The Nashville Predators prefer to pay for what they know.
That much was apparent Sunday, the first day of the current NHL free agency period, when they signed goalie Chris Mason, who was with them twice previously, and brought back tough guy Brian McGrattan for a second year. Both players signed one-year deals, Mason for $1.5 million and McGrattan for $600,000.
Those signings came in the wake of pacts for defenseman Hal Gill on Thursday (two years, $4 million) and Paul Gaustad on Saturday (four years, $13 million). Both players were acquired near last season’s trade deadline and gave up the opportunity for unrestricted free agency to stay with Nashville.
“I guess I could characterize it that [Gill and Gaustad] bought into our culture and our plan going forward,” general manager David Poile said. “Both are big men. Both are physical. Both are very experienced. Both bring a lot of leadership.
“… Obviously we’re very familiar and comfortable with [Mason]. … We got the perfect person [with] perfect character.”
Consistent with that approach, the Predators also hoped to re-sign veteran defenseman Ryan Suter, one of the top players available. Suter, however, made no decision Sunday, which prompted Poile to say he was not willing to wait indefinitely and was prepared to move on to other options in the coming days even if Suter remained available.
“If I get a commitment then I’m very happy,” Poile said. “If I don’t then I need to go … at least I have to explore things in a different direction.”
When it came to finding a backup for goalie Pekka Rinne, though, he went down a familiar path.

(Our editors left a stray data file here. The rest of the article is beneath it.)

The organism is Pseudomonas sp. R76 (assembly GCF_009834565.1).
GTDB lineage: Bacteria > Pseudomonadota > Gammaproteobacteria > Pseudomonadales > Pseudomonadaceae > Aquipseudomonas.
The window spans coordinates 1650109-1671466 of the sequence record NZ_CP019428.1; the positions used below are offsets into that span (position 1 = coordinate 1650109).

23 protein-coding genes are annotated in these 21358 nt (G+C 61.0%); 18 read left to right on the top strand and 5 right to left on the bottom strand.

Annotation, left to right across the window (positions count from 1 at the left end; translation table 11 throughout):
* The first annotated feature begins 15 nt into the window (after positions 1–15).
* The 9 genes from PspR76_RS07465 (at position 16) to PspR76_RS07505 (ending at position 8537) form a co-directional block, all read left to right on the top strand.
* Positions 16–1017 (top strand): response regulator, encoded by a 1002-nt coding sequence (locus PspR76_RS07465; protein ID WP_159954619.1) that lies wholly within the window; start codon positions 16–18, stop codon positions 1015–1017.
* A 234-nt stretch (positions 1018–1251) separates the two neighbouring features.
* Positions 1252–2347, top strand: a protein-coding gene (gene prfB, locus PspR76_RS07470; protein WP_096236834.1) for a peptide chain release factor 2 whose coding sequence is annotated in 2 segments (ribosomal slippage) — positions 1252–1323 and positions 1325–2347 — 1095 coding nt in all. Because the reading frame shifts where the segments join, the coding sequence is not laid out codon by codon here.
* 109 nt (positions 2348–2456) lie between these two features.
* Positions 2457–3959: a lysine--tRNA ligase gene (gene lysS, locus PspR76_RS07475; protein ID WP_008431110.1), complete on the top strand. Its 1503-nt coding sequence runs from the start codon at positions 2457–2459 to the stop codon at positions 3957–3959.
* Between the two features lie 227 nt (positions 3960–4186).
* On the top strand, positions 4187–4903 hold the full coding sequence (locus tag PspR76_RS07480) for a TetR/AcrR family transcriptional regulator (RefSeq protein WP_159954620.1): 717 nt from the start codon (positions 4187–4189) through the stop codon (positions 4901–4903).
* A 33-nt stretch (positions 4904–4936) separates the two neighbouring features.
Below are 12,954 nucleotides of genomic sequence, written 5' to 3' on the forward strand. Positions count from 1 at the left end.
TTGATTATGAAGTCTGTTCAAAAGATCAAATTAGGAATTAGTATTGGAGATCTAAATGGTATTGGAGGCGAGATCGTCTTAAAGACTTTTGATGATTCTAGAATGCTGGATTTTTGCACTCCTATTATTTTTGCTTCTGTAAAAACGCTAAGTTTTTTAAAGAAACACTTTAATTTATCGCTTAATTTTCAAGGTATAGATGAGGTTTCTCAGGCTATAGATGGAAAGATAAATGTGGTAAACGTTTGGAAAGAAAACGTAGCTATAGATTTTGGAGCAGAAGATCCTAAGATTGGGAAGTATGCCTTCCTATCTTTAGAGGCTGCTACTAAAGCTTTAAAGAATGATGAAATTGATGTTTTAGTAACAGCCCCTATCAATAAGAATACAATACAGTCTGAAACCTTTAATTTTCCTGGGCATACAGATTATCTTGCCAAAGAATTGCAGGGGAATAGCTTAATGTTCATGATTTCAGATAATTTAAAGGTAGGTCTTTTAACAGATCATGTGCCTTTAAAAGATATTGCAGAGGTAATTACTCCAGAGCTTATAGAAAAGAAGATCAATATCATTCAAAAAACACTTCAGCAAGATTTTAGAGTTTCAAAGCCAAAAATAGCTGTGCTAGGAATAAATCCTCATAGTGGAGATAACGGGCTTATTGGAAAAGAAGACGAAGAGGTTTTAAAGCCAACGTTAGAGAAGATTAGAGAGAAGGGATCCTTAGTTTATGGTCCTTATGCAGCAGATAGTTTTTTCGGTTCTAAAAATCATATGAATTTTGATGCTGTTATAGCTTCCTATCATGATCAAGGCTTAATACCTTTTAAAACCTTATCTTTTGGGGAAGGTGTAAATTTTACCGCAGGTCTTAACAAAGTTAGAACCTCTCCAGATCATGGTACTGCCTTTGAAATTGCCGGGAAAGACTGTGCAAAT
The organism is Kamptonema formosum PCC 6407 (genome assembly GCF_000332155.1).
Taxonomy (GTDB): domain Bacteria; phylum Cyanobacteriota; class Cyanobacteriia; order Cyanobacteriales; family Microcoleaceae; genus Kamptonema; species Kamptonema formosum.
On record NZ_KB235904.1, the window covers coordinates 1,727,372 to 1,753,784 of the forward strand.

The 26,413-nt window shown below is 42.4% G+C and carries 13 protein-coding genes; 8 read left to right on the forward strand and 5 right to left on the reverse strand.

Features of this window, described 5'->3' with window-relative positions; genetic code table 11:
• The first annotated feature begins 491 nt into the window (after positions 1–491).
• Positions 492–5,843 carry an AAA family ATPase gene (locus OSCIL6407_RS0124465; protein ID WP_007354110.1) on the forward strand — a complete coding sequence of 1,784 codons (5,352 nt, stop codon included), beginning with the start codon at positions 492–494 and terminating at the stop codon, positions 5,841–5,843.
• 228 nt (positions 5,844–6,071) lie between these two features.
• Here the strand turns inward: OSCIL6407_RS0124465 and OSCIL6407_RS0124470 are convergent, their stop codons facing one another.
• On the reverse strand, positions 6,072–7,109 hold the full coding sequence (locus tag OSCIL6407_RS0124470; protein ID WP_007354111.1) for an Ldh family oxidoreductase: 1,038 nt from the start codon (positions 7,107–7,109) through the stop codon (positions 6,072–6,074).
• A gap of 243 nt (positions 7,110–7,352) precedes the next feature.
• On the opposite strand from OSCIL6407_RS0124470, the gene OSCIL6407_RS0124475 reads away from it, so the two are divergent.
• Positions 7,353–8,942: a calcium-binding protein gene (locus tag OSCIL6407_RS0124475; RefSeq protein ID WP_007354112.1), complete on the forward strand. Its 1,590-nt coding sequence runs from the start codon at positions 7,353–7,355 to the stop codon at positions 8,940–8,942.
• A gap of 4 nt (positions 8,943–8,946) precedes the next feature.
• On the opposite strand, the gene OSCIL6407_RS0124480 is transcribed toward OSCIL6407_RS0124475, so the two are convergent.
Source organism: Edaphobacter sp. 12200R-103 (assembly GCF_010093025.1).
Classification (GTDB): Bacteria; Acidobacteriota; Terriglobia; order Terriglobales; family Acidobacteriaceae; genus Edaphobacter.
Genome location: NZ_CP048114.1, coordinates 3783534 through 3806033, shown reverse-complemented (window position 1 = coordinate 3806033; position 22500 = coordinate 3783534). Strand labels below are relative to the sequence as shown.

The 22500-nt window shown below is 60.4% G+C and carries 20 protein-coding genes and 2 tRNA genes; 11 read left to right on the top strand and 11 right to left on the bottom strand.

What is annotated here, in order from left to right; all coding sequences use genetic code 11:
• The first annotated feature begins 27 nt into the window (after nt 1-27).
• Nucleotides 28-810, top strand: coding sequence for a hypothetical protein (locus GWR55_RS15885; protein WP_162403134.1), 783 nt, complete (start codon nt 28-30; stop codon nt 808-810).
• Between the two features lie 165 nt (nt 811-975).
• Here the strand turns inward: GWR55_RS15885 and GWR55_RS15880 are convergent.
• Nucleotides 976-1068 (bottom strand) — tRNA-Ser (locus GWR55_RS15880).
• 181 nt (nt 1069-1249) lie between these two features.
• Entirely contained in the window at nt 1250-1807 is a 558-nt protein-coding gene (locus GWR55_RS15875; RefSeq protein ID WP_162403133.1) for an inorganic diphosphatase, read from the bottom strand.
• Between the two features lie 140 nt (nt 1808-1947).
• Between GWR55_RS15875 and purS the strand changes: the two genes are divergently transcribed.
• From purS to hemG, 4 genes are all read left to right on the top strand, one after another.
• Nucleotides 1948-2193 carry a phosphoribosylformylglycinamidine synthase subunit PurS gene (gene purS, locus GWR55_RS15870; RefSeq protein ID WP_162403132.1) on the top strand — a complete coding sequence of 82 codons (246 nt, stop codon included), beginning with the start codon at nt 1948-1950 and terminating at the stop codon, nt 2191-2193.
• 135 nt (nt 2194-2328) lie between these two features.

Mason, 36, played 135 games in his two previous stints with Nashville.
He first came to the Predators in a trade with Anaheim days before the start of the inaugural 1998-99 season. He was brought back through the waiver draft following training camp in 2003. His decision to sign as a free agent after two seasons each with St. Louis and Atlanta/Winning completed a transaction trifecta, so to speak.
Similarly, he has filled a variety of roles when he has been with Nashville.
He went 16-9-2-3 in two seasons as Tomas Vokoun’s backup (2003-04 and 2005-06). He was the starter in the 2006 playoffs, when Vokoun was sidelined due to treatment of blood clots. The next two seasons he split time almost evenly, first with Vokoun and then with Dan Ellis.
“Chris is all about team — team has always come first,” Poile said. “His work ethic is second-to-none, and I think he has experience at that position that everybody is looking for. So again, he’ll be a real good fit for the Predators.”
Mason is 136-106-31 all-time, including 58-43-24 with Nashville, and is fourth all-time in wins for the Predators. He replaces 24-year-old Anders Lindback, who was traded last month to the Tampa Bay Lightning.
Lindback became available because Rinne agreed to a seven-year, $49 million contract last year, which begins with the coming season.
“Again, we have familiarity with [Mason],” Poile said. “We know him. … It’s not a re-training program or what have you. There’s no question that he’ll fit in with Pekka. He’s really good friends with a lot of other guys still on our team.
“So I think that’s a really good transition that works for us.”
• Nashville also signed 25-year-old forward Kevin Henderson to a one-year, two-way contract.
Henderson, a former junior hockey teammate of current Predators Nick Spaling and Matt Halischuk signed with the Predators’ East Coast Hockey League affiliate, the Cincinnati Cyclones, last February but after just two games was loaned to Milwaukee, where he spent the remainder of the season.
He previously has spent time in San Jose’s organization but has yet to make his NHL debut.
The deal will pay him $550,000 if he’s in the NHL and $50,000 if he is in the AHL.